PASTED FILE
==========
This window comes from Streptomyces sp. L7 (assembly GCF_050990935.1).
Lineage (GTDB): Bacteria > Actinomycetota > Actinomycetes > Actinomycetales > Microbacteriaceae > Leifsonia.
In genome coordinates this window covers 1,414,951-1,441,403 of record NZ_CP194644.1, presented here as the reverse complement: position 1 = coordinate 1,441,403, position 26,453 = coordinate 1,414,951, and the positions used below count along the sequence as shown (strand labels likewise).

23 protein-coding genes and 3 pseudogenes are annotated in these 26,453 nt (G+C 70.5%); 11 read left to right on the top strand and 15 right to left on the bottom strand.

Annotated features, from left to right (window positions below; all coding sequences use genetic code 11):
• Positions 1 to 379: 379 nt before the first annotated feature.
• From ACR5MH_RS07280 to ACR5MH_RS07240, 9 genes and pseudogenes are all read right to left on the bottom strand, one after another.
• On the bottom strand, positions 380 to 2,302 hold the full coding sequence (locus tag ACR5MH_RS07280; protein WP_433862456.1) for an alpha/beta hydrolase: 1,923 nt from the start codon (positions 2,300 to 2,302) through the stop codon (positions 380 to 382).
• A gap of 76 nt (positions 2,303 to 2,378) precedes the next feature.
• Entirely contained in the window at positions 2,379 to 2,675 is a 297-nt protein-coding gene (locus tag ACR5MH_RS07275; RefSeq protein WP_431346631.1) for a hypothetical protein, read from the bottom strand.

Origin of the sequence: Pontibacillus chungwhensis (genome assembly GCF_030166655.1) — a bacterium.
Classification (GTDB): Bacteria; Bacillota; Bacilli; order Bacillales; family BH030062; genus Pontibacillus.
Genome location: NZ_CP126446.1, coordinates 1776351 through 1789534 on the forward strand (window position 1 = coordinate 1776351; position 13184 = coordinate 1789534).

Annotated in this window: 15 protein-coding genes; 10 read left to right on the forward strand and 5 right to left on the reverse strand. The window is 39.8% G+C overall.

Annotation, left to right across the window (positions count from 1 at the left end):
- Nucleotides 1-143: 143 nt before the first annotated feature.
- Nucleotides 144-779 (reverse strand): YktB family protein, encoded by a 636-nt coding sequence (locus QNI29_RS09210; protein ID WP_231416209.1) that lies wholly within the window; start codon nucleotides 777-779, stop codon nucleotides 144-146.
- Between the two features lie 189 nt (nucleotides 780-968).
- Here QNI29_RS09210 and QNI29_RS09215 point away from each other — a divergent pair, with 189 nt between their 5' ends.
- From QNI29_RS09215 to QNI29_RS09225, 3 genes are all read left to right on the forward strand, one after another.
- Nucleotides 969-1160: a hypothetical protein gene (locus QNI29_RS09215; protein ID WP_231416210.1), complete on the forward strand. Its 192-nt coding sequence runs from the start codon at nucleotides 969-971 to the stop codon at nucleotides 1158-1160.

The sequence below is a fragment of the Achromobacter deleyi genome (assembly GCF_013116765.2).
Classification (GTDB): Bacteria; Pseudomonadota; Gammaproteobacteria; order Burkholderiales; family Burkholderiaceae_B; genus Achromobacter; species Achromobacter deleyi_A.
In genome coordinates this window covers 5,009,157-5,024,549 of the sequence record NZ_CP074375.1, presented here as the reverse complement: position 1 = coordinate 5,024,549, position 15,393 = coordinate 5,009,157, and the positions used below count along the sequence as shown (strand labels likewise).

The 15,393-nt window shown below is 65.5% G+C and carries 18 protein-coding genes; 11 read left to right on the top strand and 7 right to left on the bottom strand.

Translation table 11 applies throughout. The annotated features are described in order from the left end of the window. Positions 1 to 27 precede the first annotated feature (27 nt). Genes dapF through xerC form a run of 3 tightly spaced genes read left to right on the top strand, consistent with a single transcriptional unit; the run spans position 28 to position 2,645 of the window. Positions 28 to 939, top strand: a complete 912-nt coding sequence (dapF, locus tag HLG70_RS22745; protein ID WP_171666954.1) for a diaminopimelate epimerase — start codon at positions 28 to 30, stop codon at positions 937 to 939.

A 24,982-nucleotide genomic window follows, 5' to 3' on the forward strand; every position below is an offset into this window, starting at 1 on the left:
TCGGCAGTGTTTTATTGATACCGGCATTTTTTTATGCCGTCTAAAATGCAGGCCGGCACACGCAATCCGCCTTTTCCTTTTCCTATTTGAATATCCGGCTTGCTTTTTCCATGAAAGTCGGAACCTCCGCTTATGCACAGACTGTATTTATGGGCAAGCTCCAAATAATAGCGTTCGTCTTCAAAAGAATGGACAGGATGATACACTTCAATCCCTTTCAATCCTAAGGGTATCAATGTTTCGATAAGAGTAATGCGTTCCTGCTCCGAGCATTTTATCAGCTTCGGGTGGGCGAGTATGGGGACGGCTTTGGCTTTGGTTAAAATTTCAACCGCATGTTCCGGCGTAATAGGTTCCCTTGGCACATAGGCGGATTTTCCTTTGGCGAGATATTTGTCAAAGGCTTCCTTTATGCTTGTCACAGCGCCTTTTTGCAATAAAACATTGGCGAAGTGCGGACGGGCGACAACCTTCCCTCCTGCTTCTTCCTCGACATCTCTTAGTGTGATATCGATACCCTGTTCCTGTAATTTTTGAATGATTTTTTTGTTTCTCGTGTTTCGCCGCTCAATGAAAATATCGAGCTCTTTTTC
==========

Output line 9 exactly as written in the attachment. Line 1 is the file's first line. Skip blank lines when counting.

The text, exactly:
• A gap of 76 nt (positions 2,303 to 2,378) precedes the next feature.